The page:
Arts – Theatre

A Midnight Visit 

Broad Encounters
by
31 August 2021

Broad Encounters’ A Midnight Visit – a touring multi-room immersive production – takes the life and works of Edgar Allen Poe as its inspiration. For Brisbane’s iteration, it transforms a soon-to-be-demolished building in Fortitude Valley into a funeral parlour and, beyond it, an uncanny, gothic dreamscape you explore at your own pace.

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Hibernation 

State Theatre Company South Australia
by
19 August 2021

About fifteen years ago, a group of British playwrights, disheartened by what they saw as a lack of ambition and scale in new plays, started a movement they dubbed ‘monsterism’. Their manifesto called for large-scale work with big casts and ideas in contrast with the two- and four-handed studio theatre plays proliferating in an atmosphere of economic and intellectual austerity. Watching Hibernation, Finegan Kruckemeyer’s new play for State Theatre Company South Australia, I was reminded of the monsterists and their still-relevant demands for a bigger, bolder theatre.

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King Lear 

Melbourne Shakespeare Company
by
02 August 2021

A solid wooden desk at centre stage is bracketed by two more placed behind it. A whiteboard is off to one side, and a pile of broken office chairs rises on a tiered platform, suggesting a throne. The rollers from five swivel chairs hang threateningly over the actors’ heads. As the audience is seated, actors in dour business suits enter and exit, checking papers with a sense of subdued activity as the ethereal strings, pads, and pizzicato melodies of Ben Keene’s sound design float through the space. Someone Blu-Tacks a pie chart split into three on the whiteboard, foreshadowing the play’s famous conceit. These pre-show touches promise an anachronistic corporate world with overtones of Terry Gilliam’s Brazil and the Time Variance Authority from Marvel’s recent Loki.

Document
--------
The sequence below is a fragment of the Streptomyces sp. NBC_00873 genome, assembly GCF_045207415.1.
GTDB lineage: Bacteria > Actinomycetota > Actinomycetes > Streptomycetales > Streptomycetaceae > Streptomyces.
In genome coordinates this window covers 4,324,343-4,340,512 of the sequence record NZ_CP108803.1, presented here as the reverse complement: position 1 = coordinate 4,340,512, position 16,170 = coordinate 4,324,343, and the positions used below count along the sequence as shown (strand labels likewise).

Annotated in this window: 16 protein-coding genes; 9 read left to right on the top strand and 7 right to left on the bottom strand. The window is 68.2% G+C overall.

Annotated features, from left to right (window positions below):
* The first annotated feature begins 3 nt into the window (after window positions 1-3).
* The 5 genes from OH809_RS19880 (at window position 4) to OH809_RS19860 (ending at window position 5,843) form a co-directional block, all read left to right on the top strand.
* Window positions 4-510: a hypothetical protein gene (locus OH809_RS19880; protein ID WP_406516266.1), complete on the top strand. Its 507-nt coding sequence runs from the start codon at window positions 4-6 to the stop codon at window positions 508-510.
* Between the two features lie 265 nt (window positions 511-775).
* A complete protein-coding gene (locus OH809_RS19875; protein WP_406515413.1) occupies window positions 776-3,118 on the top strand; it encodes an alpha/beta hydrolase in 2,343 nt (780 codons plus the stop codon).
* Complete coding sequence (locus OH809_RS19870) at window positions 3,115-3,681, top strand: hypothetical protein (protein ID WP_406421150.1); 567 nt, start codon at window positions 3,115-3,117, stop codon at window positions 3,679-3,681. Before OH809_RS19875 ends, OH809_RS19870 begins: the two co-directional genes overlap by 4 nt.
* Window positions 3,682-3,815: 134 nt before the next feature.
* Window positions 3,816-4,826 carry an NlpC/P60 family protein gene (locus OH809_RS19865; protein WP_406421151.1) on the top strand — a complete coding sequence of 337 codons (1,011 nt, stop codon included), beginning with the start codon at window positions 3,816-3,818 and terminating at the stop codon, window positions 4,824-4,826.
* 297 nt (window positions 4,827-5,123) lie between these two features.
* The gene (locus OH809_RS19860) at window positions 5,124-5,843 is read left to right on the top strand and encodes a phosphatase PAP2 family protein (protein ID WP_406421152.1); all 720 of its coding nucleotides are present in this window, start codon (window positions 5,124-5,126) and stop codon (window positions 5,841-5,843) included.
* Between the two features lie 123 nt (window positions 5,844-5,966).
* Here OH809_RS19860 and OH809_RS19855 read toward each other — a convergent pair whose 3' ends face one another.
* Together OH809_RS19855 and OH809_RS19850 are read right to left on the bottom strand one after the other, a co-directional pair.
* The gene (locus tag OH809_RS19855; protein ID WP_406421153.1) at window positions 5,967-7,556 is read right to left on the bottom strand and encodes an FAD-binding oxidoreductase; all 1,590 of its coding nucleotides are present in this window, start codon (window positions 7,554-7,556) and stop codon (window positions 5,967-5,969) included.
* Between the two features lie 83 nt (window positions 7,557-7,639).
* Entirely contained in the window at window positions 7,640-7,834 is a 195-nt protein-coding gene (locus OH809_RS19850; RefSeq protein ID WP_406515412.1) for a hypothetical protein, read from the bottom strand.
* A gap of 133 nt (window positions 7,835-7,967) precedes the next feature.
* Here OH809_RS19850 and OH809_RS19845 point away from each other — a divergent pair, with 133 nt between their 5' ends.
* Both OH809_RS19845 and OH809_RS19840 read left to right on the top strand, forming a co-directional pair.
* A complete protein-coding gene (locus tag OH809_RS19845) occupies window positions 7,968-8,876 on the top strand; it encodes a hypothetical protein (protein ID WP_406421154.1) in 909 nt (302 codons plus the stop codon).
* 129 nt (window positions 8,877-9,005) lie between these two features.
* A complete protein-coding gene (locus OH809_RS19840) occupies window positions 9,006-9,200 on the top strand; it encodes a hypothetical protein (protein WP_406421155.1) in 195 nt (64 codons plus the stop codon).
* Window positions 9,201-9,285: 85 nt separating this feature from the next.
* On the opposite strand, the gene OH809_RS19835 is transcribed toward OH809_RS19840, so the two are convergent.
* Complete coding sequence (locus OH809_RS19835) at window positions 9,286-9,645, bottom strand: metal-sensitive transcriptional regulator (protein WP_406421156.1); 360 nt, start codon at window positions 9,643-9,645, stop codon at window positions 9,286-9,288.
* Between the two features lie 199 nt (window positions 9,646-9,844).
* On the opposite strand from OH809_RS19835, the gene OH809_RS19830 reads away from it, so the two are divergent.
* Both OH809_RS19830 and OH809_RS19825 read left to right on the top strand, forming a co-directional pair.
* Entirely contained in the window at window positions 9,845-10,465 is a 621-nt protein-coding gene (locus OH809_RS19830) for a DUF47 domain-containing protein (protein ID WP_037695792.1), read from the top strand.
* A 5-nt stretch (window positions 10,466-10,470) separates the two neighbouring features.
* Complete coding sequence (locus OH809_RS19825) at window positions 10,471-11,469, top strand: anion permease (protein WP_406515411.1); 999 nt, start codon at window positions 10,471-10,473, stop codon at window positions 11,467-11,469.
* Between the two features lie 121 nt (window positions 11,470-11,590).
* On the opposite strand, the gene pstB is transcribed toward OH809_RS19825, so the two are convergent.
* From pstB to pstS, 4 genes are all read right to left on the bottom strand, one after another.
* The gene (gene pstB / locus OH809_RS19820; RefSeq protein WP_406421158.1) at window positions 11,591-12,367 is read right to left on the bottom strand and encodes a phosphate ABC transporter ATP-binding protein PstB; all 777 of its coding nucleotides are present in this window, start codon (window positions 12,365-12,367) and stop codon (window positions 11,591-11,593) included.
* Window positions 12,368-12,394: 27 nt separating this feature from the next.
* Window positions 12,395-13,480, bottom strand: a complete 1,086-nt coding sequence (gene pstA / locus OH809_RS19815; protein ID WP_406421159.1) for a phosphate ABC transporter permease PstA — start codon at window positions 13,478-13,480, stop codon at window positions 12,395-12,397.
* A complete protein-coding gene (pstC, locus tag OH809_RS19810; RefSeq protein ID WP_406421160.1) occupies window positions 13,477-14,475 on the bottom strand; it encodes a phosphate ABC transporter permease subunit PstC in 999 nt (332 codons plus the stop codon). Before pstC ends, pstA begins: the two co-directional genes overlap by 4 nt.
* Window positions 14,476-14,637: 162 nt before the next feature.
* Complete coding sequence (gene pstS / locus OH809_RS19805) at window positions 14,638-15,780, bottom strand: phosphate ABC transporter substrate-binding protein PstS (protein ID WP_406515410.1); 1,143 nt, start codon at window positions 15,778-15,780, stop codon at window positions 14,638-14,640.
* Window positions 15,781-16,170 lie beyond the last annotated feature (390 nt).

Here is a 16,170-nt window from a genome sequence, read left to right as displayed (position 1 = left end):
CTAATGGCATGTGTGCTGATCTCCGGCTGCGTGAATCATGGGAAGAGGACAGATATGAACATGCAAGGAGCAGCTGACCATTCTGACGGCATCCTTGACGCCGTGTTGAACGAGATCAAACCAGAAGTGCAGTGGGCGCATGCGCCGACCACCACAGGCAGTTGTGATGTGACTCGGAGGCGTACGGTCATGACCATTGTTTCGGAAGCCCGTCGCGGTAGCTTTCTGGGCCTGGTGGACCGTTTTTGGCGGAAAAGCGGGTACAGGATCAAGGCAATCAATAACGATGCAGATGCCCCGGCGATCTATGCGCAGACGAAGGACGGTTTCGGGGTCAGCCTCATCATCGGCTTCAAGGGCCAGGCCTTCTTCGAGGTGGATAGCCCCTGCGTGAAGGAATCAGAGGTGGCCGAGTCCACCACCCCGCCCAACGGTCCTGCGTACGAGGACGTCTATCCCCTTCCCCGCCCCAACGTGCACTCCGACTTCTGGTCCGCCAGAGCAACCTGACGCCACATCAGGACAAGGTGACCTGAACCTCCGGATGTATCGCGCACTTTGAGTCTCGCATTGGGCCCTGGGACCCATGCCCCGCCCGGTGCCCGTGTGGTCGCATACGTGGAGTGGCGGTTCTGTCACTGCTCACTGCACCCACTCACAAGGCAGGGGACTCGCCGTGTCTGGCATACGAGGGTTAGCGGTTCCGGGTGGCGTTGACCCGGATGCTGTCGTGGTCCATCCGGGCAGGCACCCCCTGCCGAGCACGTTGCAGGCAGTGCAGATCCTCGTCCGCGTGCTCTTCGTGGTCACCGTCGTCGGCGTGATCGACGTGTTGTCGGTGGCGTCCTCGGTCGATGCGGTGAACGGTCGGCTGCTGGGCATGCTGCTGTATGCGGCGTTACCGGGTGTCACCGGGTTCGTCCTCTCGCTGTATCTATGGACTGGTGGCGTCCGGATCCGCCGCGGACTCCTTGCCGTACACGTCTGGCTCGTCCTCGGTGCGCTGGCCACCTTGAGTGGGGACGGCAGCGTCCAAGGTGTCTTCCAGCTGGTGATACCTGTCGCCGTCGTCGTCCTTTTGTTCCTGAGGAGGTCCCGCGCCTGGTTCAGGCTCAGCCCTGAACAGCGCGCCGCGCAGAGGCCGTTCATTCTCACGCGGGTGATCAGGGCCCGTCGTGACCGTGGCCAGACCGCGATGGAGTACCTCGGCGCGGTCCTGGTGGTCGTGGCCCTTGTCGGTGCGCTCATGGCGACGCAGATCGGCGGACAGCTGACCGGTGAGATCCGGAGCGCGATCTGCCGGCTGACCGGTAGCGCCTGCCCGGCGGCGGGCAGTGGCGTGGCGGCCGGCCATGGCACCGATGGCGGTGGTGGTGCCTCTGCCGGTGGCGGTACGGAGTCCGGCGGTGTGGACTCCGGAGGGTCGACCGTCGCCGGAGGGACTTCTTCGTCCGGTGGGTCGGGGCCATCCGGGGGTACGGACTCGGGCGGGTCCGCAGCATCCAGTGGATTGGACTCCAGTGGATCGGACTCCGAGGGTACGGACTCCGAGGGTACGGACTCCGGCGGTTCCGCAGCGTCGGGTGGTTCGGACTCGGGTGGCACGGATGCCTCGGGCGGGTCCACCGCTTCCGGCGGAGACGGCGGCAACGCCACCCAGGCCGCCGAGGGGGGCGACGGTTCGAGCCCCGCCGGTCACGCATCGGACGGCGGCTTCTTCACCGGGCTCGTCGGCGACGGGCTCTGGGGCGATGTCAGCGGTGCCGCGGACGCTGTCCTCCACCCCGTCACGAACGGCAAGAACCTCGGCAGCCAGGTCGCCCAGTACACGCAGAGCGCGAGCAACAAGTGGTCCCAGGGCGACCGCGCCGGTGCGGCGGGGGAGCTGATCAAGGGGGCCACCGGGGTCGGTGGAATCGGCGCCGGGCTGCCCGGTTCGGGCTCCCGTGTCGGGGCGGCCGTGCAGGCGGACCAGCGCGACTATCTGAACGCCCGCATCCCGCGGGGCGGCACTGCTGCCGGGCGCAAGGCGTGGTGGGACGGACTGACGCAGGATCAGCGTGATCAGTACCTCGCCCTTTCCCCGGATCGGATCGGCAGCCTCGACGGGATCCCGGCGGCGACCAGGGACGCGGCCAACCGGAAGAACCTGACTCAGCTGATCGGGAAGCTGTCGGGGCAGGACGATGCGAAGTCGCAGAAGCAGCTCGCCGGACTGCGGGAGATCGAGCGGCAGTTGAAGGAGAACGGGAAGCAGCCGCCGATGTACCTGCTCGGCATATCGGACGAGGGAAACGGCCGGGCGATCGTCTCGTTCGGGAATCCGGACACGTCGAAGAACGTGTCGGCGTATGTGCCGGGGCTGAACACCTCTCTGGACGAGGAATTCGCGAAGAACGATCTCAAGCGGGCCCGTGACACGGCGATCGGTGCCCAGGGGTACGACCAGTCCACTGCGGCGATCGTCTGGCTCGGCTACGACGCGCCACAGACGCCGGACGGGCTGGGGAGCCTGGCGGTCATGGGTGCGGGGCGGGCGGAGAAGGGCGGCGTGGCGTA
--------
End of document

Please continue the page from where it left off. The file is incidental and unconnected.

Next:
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Happy Days 

Red Line Productions
by
15 June 2021

Towards the end of the first act of Happy Days, Samuel Beckett spells out clearly the question that is at the heart of his work and that of the playwrights loosely grouped under the title ‘absurdist’. His protagonist, Winnie, buried up to her waist in earth, is describing the conversation of a couple who, wandering by, have caught sight of her. The man turns to his female companion. ‘What’s she doing? he says – What’s the idea? he says – stuck up to her diddies in the bleeding ground – coarse fellow – What does it mean? he says – What’s it meant to mean? … Do you hear me? he says – I do, she says, God help me … And you, she says, what’s the idea of you, what are you meant to mean?’

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The Cherry Orchard 

Belvoir St Theatre
by
03 June 2021

What did Anton Pavlovich Chekhov ever do to Sydney theatre that Sydney theatre should treat him as it does? Since Tamas Ascher’s superb STC production of Uncle Vanya hit the stage in 2010, Sydney has been subjected to performances of The Seagull, Ivanov, The Present (aka Platonov), and Three Sisters that, in their attempts to be ‘relevant’, have ridden roughshod over the subtle, devastatingly acute dissections of humanity with which Chekhov presents us.